Andrew Black graduated from Glasgow School of Art with a BA [1st class HONS] in Fine Art Painting and Print-making in 2012. Since then he has been a visiting lecturer at Leeds College of Art and has served as a committee member with Glasgow based Transmission, from 2016 to 2018. Andrew has also has a number of solo, two person and group exhibitions.

In 2016 Andrew produced an exhibition Our Andrew of the Flowers at Embassy, Edinburgh, which included ASS VIDEO, a two-screen installation on monitors held in a frame measured to his body proportions. It depicts his arse being penetrated and ejecting the dildo onto the oor, where a small still life is assembled from nostalgic objects. It is banal and presents/publicly outs my male body as penetrated not penetrating, addresses internalised anal shit shame, and literally shits out the phallus. I am enclosing an image of the original installation – it was sculptural, and not made to be viewed as a longform artist lm.

In Summer 2017 he began to develop some of the forms of another piece from Embassy, SCREWBALL ASS – which took the form of a showreel of shorter fragments documenting interactions with queer friends and collaged other, resonant elements through chroma-keying and other formal techniques. Whereas SCREWBALL ASS was built from related but discrete vignettes, SUBMERGED VILLAGE (2017) was a foray into narrative video, cross-cut with documentary and diaristic elements, constructed from material gathered when staying on the Isle of Skye with friends who are crofters there. This film ties ecological and agricultural narratives specific to that place, and to the rural landscape of Yorkshire where he grew up, with his own experiences of those places as a queer person – individual and communal. The video uses fantasies and anecdotes to explore erotic possibilities that respond to those environments, and expands on elements of Pamela Colman-Smith’s drawing for The Moon tarot card (a mountainous landscape, a pool of water, a freshwater crayfish, two mad dogs, all of which construct the meaning of the card – a moment of overwhelming uncertainty, madness or neurosis, a nightmarish feeling.)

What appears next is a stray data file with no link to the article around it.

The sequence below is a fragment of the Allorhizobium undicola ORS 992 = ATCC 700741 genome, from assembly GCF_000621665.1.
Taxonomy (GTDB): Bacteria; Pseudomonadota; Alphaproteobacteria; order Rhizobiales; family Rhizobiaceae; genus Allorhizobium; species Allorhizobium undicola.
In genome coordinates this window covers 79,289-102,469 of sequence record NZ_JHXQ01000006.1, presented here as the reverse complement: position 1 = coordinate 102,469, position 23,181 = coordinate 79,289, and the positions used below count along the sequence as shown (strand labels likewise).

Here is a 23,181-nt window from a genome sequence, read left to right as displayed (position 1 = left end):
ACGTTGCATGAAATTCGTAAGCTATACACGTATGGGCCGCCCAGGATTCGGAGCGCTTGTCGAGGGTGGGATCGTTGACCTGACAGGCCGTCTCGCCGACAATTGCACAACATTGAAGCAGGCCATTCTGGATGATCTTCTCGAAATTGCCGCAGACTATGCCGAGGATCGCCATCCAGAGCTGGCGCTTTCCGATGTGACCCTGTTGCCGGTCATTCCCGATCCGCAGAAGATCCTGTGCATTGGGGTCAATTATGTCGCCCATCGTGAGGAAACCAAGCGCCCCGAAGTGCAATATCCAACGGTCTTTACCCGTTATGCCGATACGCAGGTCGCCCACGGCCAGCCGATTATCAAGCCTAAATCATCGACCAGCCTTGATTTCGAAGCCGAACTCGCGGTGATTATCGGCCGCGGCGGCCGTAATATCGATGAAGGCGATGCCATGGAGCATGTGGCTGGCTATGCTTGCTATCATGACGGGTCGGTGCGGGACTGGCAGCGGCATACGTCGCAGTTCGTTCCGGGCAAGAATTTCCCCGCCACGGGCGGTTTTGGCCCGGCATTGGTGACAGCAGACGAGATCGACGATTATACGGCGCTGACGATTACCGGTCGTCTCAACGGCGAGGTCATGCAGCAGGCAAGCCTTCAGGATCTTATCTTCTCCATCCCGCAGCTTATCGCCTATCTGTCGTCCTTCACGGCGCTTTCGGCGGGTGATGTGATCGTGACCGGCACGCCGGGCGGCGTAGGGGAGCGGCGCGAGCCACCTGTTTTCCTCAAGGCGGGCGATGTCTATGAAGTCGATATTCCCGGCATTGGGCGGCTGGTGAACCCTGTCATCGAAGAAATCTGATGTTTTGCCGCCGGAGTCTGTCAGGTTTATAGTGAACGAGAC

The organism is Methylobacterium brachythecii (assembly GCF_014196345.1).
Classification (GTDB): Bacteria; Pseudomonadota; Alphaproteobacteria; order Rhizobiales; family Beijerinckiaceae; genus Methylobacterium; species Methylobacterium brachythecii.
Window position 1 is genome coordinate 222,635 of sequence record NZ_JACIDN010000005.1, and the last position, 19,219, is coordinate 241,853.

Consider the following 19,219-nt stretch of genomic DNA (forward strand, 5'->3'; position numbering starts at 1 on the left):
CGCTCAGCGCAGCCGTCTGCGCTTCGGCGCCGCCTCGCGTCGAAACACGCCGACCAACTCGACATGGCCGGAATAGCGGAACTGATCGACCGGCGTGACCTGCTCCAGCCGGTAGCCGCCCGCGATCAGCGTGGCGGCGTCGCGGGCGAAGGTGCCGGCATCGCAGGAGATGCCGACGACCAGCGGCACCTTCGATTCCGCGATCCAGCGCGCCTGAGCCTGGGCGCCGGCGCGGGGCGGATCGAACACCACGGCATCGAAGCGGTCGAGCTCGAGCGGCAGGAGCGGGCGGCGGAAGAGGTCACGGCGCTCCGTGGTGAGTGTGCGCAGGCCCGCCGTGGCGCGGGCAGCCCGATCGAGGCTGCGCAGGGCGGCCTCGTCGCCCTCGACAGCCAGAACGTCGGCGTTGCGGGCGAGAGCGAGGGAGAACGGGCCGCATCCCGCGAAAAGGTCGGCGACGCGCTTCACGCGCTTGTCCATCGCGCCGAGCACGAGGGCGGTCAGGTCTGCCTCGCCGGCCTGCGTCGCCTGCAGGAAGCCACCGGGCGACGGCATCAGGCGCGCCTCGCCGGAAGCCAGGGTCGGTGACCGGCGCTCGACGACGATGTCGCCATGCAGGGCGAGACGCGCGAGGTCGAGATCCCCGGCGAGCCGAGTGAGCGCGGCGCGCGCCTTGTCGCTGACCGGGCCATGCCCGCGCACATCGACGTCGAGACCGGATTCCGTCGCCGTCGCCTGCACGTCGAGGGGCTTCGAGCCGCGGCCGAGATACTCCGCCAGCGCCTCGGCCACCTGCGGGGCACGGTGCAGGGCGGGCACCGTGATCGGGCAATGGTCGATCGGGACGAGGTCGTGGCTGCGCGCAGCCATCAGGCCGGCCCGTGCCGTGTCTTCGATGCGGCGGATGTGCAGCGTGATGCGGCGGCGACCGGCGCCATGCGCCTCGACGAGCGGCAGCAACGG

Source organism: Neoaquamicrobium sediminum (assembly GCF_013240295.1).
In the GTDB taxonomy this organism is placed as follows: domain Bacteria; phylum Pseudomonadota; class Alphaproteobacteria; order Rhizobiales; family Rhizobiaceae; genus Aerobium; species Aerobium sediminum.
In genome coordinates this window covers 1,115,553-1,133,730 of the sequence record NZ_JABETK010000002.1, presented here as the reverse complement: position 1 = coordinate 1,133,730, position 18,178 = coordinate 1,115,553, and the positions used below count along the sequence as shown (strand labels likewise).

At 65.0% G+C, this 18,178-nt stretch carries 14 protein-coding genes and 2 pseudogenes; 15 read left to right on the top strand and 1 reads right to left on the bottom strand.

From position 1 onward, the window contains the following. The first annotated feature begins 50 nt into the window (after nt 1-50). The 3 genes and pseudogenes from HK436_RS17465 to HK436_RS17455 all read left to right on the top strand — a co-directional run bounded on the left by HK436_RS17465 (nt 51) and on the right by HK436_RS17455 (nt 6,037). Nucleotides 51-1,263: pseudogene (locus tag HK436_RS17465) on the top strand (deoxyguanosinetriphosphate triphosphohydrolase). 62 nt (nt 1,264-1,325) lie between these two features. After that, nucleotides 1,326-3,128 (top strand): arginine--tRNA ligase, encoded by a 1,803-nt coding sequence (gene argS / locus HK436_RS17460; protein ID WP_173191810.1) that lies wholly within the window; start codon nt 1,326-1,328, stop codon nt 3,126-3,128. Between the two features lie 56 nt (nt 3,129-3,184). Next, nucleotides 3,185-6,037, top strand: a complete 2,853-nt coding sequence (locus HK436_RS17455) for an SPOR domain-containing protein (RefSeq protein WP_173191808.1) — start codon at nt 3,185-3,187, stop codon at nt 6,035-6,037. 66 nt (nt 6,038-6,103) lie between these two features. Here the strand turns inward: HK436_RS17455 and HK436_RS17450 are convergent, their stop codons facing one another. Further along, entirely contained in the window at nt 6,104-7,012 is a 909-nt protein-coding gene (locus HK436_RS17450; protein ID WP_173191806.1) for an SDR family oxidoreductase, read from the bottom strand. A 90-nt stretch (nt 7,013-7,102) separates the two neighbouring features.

Whilst at Cove Park Andrew hopes to develop ideas that he has been working with for a couple of years, roughly thinking around imagining and realising a queer futurity in rural Scotland, that takes into account forms of community enabled by crofting traditions of the West Coast.

His wider practice intends to contribute to a shared, communally-constructed queer imaginary that parasitises a ‘straight’ everyday, and tangentially looks at bodies; community/ communities; forms of friendship; personal and collective modes of expression and perfor-mance; relationships to work, institutions and the state; queer approaches to agricultural and ecological narratives; and tarot.